* Hyper-sensitivity to anyone else mentioning their condition, unless it is clearly very positive. People DO mention it though, because it is a rather obvious thing and usually the source of fun comments! Or, they don’t know if they can mention it, so they are uncomfortable about what to say or do. Some women resent any comment about the impending birth, others resent not having it acknowledged!
* Excessive phone calls and long phone conversations, with mothers, mother-in-laws, sisters, friends, etc. This is especially true since much of the conversation is repeated, so co-workers hear the same symptoms and reports over and over.
* Excessive absences or an excessive number of times when the pregnancy is used as an excuse for absence, being late or leaving early. Most managers understand that the pregnancy may have an affect on some issues, but the goal is to have a full-time employee who is dependable. And, non-expectant employees can easily become frustrated when they are expected to fill in for someone else. One manager told me that in her experience expectant mothers tended to feel that their conditions excused almost anything, from poor attendance, to lateness, to discourtesy.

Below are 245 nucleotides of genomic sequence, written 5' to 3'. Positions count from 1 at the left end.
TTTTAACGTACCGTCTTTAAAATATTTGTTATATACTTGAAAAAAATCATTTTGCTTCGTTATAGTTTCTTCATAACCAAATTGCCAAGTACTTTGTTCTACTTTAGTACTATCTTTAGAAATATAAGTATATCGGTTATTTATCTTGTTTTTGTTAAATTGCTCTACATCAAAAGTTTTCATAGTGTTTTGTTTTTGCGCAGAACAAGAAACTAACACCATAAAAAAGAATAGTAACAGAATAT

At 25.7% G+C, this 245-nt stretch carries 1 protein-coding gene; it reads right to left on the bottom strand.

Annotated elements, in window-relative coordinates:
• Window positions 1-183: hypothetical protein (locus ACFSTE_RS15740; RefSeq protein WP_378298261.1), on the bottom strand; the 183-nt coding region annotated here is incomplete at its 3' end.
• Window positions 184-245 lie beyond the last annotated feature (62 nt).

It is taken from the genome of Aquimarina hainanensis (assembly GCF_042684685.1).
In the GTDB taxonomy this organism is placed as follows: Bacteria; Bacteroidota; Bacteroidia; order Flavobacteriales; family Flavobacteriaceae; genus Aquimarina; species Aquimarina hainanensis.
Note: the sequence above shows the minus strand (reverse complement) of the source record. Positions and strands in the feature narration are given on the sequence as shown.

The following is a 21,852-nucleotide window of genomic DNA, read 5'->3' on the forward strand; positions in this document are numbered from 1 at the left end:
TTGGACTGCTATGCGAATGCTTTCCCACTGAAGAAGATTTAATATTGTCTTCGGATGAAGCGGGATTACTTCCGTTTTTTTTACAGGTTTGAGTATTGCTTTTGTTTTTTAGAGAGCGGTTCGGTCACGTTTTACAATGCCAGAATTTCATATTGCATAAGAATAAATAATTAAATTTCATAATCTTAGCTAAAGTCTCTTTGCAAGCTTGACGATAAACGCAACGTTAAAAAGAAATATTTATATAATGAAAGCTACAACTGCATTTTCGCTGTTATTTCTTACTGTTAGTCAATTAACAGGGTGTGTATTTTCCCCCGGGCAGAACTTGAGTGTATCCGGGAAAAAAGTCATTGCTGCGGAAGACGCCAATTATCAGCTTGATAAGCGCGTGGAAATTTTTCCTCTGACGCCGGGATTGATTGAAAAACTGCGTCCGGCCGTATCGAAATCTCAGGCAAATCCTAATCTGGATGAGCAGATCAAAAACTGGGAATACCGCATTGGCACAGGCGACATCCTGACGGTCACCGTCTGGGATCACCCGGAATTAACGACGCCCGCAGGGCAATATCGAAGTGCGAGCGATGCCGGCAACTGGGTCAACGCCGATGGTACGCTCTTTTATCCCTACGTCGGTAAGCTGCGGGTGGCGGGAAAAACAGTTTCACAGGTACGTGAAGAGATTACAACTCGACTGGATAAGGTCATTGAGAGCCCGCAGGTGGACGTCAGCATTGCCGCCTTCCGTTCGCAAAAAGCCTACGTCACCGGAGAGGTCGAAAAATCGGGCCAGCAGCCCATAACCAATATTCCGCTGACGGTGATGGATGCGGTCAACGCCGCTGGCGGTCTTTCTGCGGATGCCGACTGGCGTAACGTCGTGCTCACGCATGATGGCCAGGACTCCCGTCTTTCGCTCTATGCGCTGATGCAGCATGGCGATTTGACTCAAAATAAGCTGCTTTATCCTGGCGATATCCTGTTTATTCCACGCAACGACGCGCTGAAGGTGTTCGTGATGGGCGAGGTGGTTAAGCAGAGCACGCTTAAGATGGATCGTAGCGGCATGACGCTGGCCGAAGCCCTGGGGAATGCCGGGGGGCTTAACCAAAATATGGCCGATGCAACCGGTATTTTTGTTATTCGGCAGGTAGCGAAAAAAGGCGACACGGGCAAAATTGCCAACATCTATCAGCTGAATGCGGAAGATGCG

* Lack of ability by management to plan. It IS true that mothers-to-be may feel ill. They can’t help that and it may affect work attendance. Doctor’s appointments are sometimes required unexpectedly. Babies arrive early. Even though the manager is very happy for the employee, the whole process can be disruptive and frustrating.

5. So, my advice is: Defy the stereotype! This is the time to show that you not only will continue to do the job if you are physically able, but should be allowed to keep it as long as possible. It is true that you will be experiencing physical and emotional changes; maybe less than other women, maybe more. But, likely none of those will keep you from doing your work, if your work doesn’t involve heavy physical activity. You may find, as time goes on, that you take more bathroom breaks, feel more uncomfortable after eating, feel awkward or as though you walk differently. Those are not unpleasant side-effects, they are part of your baby’s development and it’s affect on you; so that’s a good thing!I’m not telling you to ignore your pregnancy. I hope you’re glowingly happy about it! But, because you are happy, you may be tempted to want to refer to your condition every time you feel a different symptom, go to the doctor, or feel as though you are waddling across the room. Others may ask you about it or smile and express sympathy or empathy. It’s certainly going to be on your mind! But, try to avoid making it your primary conversation.Once again, keep work as your focus while you’re at work. That way your boss will see you as a continuing contributor, not as a short-timer who they will soon have to replace.